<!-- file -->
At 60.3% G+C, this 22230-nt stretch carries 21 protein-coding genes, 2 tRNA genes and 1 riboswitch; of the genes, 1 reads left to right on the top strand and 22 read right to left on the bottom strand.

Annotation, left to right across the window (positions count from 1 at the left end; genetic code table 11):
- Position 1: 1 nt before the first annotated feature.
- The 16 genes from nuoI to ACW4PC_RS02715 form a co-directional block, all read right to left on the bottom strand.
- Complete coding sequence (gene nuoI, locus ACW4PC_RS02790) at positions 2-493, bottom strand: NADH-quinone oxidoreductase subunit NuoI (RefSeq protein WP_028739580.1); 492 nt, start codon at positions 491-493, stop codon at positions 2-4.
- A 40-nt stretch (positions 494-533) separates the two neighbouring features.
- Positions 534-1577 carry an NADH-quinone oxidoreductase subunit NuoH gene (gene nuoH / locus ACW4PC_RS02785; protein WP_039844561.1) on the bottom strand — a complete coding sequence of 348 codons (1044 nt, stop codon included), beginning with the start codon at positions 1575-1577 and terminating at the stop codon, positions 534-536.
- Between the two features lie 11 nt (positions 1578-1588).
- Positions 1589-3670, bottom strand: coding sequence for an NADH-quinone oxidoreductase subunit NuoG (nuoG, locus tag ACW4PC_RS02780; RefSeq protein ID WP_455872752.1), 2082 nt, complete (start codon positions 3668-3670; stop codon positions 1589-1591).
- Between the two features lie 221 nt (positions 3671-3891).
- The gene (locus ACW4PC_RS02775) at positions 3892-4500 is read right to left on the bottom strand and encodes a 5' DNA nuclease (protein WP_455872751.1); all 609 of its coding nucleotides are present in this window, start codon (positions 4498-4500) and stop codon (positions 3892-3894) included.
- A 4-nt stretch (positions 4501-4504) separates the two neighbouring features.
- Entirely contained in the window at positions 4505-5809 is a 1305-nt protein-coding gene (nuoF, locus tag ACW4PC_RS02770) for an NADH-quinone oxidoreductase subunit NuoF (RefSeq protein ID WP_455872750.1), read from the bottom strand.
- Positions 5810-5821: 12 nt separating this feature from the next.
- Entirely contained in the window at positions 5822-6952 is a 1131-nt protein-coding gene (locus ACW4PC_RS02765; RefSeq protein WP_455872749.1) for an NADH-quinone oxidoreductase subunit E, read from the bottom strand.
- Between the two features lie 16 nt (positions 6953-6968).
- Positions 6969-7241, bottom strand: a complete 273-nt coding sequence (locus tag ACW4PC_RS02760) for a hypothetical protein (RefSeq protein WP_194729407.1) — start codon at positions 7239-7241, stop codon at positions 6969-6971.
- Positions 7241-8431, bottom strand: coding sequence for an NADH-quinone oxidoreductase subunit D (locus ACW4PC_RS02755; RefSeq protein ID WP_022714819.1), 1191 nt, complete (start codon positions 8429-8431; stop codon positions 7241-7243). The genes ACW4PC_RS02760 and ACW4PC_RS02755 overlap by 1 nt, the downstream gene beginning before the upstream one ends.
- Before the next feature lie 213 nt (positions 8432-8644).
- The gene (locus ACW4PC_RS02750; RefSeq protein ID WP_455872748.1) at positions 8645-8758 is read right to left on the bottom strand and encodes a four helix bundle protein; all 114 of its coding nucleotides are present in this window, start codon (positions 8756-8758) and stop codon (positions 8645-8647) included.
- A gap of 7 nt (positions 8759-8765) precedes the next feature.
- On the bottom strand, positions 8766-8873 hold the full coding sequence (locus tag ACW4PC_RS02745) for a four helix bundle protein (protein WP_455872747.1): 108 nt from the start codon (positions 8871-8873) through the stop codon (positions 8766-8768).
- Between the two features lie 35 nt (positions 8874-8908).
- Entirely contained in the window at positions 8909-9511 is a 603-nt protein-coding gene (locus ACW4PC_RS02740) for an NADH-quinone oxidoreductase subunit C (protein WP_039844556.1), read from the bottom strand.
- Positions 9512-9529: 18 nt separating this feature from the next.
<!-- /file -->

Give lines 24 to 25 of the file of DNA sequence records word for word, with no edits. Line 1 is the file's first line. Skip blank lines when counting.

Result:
- Entirely contained in the window at positions 8909-9511 is a 603-nt protein-coding gene (locus ACW4PC_RS02740) for an NADH-quinone oxidoreductase subunit C (protein WP_039844556.1), read from the bottom strand.
- Positions 9512-9529: 18 nt separating this feature from the next.